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Monday, December 29, 2014


Landscapes of my childhood
Along the white, dusty ribbon of road that runs past the front of the Kirkpatrick farmhouse there   are eucalypts.  One is a battered rather crooked old apple gum.  It is still there now, it has been there as long as I can remember sitting so close to the road it is almost growing from it.  If once white settlers could not bear to think of these tough trees as worthy subjects for the artist’s brush now their sparse beauty is all we need to bring us home.  My child’s eye saw this tree, was drawn to it.  I was soothed by its thick sturdy branches and familiar drooping leaves.  It’s white trunk and leathery leaves claim the stories, hold the history, hint at memory, hope and dreaming for us all.
 
 

Saturday, December 27, 2014

Writing the Ghost Child


Writing the Ghost Child
 

I was not planning this trip back to my childhood. I have not yearned for nor wanted to return to the memory of those days. I left the Nulla Nulla Creek in 1951 as an eleven year old and I did not look back.  When I did go back more than fifty years later and walked across that same ground -  the paddocks, the banks of the Creek and the white ribbon of road that is Nulla Nulla Creek Road - the same spaces and places my parents and grandparents and great grandparents and I had once traversed I saw it differently of course.  I saw it through layers of my own life and living, and the memories of that childhood had faded. As a consequence I  have had to re-learn my own life history to write this memoir and I have had to research the history of the small dairy farming community that once thrived along the banks of this small tributary of the Upper Macleay River. My memory of childhood is blurred and uneven. But memory is like that, it pulls us into spaces and places that we remember, vaguely or well, and from that somehow we shape a version, our version of the past.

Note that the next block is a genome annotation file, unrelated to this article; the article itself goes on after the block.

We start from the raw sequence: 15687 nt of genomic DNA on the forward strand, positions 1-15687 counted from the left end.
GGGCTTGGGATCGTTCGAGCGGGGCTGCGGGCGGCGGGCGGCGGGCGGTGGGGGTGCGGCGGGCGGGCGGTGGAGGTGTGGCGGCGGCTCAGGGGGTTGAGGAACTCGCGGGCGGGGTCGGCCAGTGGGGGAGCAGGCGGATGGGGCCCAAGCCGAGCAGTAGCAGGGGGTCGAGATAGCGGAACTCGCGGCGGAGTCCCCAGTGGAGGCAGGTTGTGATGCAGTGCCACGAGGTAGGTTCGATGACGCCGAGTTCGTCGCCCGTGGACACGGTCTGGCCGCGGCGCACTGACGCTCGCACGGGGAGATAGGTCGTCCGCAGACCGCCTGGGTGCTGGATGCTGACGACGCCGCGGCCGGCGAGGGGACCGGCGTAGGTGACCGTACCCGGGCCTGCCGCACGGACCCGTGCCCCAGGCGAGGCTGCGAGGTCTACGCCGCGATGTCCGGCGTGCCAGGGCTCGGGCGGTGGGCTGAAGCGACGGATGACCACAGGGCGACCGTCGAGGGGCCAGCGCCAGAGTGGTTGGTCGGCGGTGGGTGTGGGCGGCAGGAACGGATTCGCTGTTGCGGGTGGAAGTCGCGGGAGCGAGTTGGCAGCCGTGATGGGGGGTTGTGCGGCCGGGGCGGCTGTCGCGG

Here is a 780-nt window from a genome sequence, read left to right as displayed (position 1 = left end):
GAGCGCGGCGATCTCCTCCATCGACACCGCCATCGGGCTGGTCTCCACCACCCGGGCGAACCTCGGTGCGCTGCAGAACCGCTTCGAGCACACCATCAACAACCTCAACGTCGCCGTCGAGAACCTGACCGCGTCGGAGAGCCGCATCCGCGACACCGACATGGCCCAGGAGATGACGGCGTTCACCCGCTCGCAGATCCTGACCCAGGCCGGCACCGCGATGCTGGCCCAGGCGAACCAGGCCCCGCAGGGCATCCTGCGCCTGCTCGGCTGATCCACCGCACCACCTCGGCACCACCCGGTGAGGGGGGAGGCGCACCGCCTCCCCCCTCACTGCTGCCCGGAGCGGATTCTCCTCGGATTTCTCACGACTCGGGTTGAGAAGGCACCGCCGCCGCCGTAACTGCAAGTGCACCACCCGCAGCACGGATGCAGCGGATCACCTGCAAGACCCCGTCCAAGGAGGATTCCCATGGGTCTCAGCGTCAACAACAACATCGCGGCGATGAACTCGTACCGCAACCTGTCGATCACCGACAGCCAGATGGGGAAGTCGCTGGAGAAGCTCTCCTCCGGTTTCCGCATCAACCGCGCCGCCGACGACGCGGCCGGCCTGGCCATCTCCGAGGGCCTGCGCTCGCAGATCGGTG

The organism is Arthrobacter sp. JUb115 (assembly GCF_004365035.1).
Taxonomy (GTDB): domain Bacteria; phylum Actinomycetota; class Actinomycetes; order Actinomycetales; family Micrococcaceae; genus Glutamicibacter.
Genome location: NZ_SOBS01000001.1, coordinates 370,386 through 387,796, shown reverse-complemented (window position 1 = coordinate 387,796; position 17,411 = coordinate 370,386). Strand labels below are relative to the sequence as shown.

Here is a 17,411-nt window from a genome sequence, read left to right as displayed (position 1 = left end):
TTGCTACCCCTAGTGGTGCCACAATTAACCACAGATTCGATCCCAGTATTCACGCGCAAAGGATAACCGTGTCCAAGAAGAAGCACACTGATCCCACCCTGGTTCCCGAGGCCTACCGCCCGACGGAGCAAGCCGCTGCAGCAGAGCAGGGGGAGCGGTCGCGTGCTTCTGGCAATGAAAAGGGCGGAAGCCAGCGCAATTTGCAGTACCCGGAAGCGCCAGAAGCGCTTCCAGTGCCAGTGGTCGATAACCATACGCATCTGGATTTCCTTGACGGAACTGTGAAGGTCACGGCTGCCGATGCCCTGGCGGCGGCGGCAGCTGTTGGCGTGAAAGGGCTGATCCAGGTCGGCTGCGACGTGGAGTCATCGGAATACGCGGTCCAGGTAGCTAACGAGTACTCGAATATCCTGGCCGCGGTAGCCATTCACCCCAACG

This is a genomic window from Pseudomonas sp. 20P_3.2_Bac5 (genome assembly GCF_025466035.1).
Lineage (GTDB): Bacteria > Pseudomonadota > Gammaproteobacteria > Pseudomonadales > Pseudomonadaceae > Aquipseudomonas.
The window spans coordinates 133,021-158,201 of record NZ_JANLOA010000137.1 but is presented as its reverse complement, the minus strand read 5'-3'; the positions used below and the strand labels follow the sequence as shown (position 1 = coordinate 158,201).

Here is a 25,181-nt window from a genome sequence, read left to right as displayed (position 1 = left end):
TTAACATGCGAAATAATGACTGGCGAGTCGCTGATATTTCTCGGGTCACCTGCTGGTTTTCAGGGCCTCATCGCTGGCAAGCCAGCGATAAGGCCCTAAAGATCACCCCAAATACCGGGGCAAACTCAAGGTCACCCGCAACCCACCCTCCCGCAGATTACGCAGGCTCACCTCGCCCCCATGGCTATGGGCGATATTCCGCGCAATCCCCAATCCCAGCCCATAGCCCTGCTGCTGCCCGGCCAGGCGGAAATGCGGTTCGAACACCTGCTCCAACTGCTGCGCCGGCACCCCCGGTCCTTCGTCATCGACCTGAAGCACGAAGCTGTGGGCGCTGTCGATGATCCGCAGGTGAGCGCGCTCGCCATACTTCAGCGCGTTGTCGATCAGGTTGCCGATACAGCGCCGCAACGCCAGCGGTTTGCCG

Sunday, December 21, 2014

 
 
Ghost child:  a memoir
Noeline Kyle's latest book out in early 2015
 
 
Noeline had to trawl through family histories, school records, newspaper reports, oral histories, museum data, and library and archival material to fill in some of the blank spaces left by a childhood lived so long ago; a childhood whose history was scattered, lost perhaps in the ghostly landscape scarcely able to be remembered at all. This childhood, her childhood, is partly a paean to the many myths, misunderstandings and misconceptions now clouding that past.  It is also a story of how the history of childhood, any childhood, cannot be any more than the sum of its many wavering, ghostly and almost unknowable events  Her childhood story begins as World War 11 looms and ends as she closes the school gate for the last time. Her father, an itinerant worker, is often out of work, is sometimes just away somewhere.  It is an uncertain, ever-shifting family environ and her mother is unhappy in its rough and wild spaces.   The family moves often, there is constant upheaval and no safe haven from the misery of it all. But on the farm of her Grandfather Billy Kyle the child finds a brief sanctuary from the insecurity of her parent’s unhappiness. And it is her young aunts with their generous hearts, the steady support of grandparents and friends who provide the tiny pieces of warmth, laughter and hope to leaven the bitterness and hurt of an unhappy family life.